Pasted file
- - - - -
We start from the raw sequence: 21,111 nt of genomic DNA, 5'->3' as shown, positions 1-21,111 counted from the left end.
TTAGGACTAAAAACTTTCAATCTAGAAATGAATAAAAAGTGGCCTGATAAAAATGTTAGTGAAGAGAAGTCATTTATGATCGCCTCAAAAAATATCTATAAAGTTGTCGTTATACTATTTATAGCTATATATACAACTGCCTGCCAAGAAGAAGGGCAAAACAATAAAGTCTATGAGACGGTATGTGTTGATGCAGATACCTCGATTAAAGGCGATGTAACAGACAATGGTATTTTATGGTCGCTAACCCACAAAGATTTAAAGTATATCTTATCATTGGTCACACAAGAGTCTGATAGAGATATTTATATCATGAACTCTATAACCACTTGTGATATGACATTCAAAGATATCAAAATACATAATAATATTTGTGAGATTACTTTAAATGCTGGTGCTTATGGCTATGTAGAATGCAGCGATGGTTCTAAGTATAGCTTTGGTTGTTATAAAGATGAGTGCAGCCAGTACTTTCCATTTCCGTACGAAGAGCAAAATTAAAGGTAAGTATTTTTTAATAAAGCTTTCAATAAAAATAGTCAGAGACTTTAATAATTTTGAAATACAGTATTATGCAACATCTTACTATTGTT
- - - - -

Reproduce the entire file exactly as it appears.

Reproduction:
We start from the raw sequence: 21,111 nt of genomic DNA, 5'->3' as shown, positions 1-21,111 counted from the left end.
TTAGGACTAAAAACTTTCAATCTAGAAATGAATAAAAAGTGGCCTGATAAAAATGTTAGTGAAGAGAAGTCATTTATGATCGCCTCAAAAAATATCTATAAAGTTGTCGTTATACTATTTATAGCTATATATACAACTGCCTGCCAAGAAGAAGGGCAAAACAATAAAGTCTATGAGACGGTATGTGTTGATGCAGATACCTCGATTAAAGGCGATGTAACAGACAATGGTATTTTATGGTCGCTAACCCACAAAGATTTAAAGTATATCTTATCATTGGTCACACAAGAGTCTGATAGAGATATTTATATCATGAACTCTATAACCACTTGTGATATGACATTCAAAGATATCAAAATACATAATAATATTTGTGAGATTACTTTAAATGCTGGTGCTTATGGCTATGTAGAATGCAGCGATGGTTCTAAGTATAGCTTTGGTTGTTATAAAGATGAGTGCAGCCAGTACTTTCCATTTCCGTACGAAGAGCAAAATTAAAGGTAAGTATTTTTTAATAAAGCTTTCAATAAAAATAGTCAGAGACTTTAATAATTTTGAAATACAGTATTATGCAACATCTTACTATTGTT